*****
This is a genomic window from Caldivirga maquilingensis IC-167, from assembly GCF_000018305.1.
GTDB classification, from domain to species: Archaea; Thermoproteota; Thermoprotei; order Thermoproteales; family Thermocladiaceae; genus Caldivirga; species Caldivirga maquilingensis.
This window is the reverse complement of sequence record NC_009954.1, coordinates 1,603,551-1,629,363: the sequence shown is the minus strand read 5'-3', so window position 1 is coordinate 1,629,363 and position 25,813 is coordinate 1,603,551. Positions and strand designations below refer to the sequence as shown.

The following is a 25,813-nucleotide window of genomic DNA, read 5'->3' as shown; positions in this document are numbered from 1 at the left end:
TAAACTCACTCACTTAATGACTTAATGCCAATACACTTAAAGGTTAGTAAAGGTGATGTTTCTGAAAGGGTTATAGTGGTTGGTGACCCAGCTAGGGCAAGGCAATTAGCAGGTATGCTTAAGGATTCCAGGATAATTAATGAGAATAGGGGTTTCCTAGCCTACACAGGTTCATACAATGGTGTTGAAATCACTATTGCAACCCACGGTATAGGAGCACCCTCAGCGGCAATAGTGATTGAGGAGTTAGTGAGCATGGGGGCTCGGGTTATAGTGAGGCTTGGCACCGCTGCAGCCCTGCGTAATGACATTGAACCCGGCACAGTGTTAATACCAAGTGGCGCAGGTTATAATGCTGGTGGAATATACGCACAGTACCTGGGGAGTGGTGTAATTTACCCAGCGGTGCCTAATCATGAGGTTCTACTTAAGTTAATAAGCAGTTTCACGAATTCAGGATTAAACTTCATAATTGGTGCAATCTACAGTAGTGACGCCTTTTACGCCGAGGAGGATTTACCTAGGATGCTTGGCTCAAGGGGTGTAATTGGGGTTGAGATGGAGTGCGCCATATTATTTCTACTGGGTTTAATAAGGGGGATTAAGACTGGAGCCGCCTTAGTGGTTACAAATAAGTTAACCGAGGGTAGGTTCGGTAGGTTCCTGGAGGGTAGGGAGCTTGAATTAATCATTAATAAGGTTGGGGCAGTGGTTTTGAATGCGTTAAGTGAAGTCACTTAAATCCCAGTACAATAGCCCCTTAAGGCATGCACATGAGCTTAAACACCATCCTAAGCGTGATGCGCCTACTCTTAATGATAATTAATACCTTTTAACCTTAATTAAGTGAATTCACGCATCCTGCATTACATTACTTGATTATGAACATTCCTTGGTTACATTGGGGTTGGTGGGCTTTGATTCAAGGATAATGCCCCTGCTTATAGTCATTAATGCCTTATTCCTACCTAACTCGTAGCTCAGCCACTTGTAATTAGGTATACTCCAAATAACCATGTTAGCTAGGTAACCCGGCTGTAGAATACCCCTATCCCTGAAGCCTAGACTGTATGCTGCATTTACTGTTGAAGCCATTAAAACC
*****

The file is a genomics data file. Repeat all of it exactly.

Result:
This is a genomic window from Caldivirga maquilingensis IC-167, from assembly GCF_000018305.1.
GTDB classification, from domain to species: Archaea; Thermoproteota; Thermoprotei; order Thermoproteales; family Thermocladiaceae; genus Caldivirga; species Caldivirga maquilingensis.
This window is the reverse complement of sequence record NC_009954.1, coordinates 1,603,551-1,629,363: the sequence shown is the minus strand read 5'-3', so window position 1 is coordinate 1,629,363 and position 25,813 is coordinate 1,603,551. Positions and strand designations below refer to the sequence as shown.

The following is a 25,813-nucleotide window of genomic DNA, read 5'->3' as shown; positions in this document are numbered from 1 at the left end:
TAAACTCACTCACTTAATGACTTAATGCCAATACACTTAAAGGTTAGTAAAGGTGATGTTTCTGAAAGGGTTATAGTGGTTGGTGACCCAGCTAGGGCAAGGCAATTAGCAGGTATGCTTAAGGATTCCAGGATAATTAATGAGAATAGGGGTTTCCTAGCCTACACAGGTTCATACAATGGTGTTGAAATCACTATTGCAACCCACGGTATAGGAGCACCCTCAGCGGCAATAGTGATTGAGGAGTTAGTGAGCATGGGGGCTCGGGTTATAGTGAGGCTTGGCACCGCTGCAGCCCTGCGTAATGACATTGAACCCGGCACAGTGTTAATACCAAGTGGCGCAGGTTATAATGCTGGTGGAATATACGCACAGTACCTGGGGAGTGGTGTAATTTACCCAGCGGTGCCTAATCATGAGGTTCTACTTAAGTTAATAAGCAGTTTCACGAATTCAGGATTAAACTTCATAATTGGTGCAATCTACAGTAGTGACGCCTTTTACGCCGAGGAGGATTTACCTAGGATGCTTGGCTCAAGGGGTGTAATTGGGGTTGAGATGGAGTGCGCCATATTATTTCTACTGGGTTTAATAAGGGGGATTAAGACTGGAGCCGCCTTAGTGGTTACAAATAAGTTAACCGAGGGTAGGTTCGGTAGGTTCCTGGAGGGTAGGGAGCTTGAATTAATCATTAATAAGGTTGGGGCAGTGGTTTTGAATGCGTTAAGTGAAGTCACTTAAATCCCAGTACAATAGCCCCTTAAGGCATGCACATGAGCTTAAACACCATCCTAAGCGTGATGCGCCTACTCTTAATGATAATTAATACCTTTTAACCTTAATTAAGTGAATTCACGCATCCTGCATTACATTACTTGATTATGAACATTCCTTGGTTACATTGGGGTTGGTGGGCTTTGATTCAAGGATAATGCCCCTGCTTATAGTCATTAATGCCTTATTCCTACCTAACTCGTAGCTCAGCCACTTGTAATTAGGTATACTCCAAATAACCATGTTAGCTAGGTAACCCGGCTGTAGAATACCCCTATCCCTGAAGCCTAGACTGTATGCTGCATTTACTGTTGAAGCCATTAAAACC